Breast Cancer Coverage from Every Angle

ESMO Breast 2019: Intermittent vs. Continuous Chemotherapy in HER2-Negative Breast Cancer

By: Lauren Harrison, MS
Posted: Thursday, May 9, 2019

For patients with advanced HER2-negative breast cancer, continuous chemotherapy offered a greater survival benefit compared with intermittent scheduling, according to recent analyses of the Stop&Go study. Frans Erdkamp, MD, PhD, of the Zuyderland Medical Center in the Netherlands, and colleagues presented their data at the 2019 European Society for Medical Oncology (ESMO) Breast Cancer Annual Congress (Abstract 158P_PR).

“Our main focus in this analysis was on the efficacy of second-line treatment, although, interestingly, the updated overall survival results showed that for the whole population (those who received first line only or first and second lines of treatment), survival was better with continuous treatment as well,” stated Dr. Erdkamp in an ESMO press release.

This phase III study enrolled 420 patients with advanced HER2-negative breast cancer; they received either an intermittent (4 cycles, time off, then 4 more cycles) or continuous (8 cycles in concession) schedule of chemotherapy. Both first-line treatment of paclitaxel plus bevacizumab and second-line treatment of capecitabine or nonpegylated liposomal doxorubicin followed the two schedules.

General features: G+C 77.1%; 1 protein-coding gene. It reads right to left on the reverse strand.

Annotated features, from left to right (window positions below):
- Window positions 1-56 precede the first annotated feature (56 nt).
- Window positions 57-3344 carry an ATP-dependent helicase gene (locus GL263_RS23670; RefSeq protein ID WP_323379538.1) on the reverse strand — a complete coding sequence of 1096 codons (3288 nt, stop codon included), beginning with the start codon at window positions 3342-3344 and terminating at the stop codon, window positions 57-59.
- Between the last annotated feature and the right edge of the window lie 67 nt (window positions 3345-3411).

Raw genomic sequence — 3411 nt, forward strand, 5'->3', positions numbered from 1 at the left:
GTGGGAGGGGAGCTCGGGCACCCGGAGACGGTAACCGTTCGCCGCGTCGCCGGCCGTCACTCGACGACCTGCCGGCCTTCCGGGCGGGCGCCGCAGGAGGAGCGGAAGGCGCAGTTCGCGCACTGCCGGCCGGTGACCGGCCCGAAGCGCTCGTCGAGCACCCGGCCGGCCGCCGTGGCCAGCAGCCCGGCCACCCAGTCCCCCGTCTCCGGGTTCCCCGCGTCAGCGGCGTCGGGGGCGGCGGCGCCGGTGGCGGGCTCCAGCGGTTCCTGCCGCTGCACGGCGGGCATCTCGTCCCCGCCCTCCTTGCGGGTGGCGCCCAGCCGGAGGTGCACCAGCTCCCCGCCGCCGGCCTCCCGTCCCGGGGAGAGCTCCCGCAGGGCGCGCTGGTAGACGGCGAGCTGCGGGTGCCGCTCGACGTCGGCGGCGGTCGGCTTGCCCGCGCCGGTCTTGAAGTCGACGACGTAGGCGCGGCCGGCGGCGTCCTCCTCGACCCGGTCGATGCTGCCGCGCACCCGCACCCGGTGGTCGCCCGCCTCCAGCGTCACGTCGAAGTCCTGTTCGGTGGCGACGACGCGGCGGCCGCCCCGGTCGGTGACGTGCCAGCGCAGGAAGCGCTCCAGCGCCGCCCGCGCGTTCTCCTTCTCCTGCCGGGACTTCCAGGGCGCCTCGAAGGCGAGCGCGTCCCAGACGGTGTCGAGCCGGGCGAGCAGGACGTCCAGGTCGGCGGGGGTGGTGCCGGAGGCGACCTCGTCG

For patients who were given second-line treatment, the median progression-free survival was 3.5 months with the intermittent schedule and 5 months with the continuous schedule (hazard ratio = 1.04). The median overall survival was 10.6 months for intermittent and 12 months for the continuous schedules. The median combined first- and second-line progression-free survival for all patients in the study was 12.7 months and 13.9 months for intermittent and continuous scheduling, respectively (hazard ratio = 1.21).

Disclosure: The study authors’ disclosure information may be found at

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